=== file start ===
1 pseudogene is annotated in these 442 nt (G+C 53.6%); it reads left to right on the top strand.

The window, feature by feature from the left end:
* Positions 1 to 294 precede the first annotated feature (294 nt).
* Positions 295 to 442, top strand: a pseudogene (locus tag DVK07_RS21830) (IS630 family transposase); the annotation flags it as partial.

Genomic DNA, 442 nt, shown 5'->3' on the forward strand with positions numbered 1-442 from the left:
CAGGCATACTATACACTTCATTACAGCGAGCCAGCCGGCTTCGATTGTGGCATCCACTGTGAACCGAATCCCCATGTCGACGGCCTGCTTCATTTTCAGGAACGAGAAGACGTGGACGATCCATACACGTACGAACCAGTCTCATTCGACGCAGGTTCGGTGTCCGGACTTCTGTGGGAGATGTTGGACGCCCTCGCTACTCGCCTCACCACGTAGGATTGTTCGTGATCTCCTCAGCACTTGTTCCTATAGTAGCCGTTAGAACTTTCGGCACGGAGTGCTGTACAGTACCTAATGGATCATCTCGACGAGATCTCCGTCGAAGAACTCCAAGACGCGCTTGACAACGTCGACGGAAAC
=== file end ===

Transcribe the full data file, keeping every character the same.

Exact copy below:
1 pseudogene is annotated in these 442 nt (G+C 53.6%); it reads left to right on the top strand.

The window, feature by feature from the left end:
* Positions 1 to 294 precede the first annotated feature (294 nt).
* Positions 295 to 442, top strand: a pseudogene (locus tag DVK07_RS21830) (IS630 family transposase); the annotation flags it as partial.

Genomic DNA, 442 nt, shown 5'->3' on the forward strand with positions numbered 1-442 from the left:
CAGGCATACTATACACTTCATTACAGCGAGCCAGCCGGCTTCGATTGTGGCATCCACTGTGAACCGAATCCCCATGTCGACGGCCTGCTTCATTTTCAGGAACGAGAAGACGTGGACGATCCATACACGTACGAACCAGTCTCATTCGACGCAGGTTCGGTGTCCGGACTTCTGTGGGAGATGTTGGACGCCCTCGCTACTCGCCTCACCACGTAGGATTGTTCGTGATCTCCTCAGCACTTGTTCCTATAGTAGCCGTTAGAACTTTCGGCACGGAGTGCTGTACAGTACCTAATGGATCATCTCGACGAGATCTCCGTCGAAGAACTCCAAGACGCGCTTGACAACGTCGACGGAAAC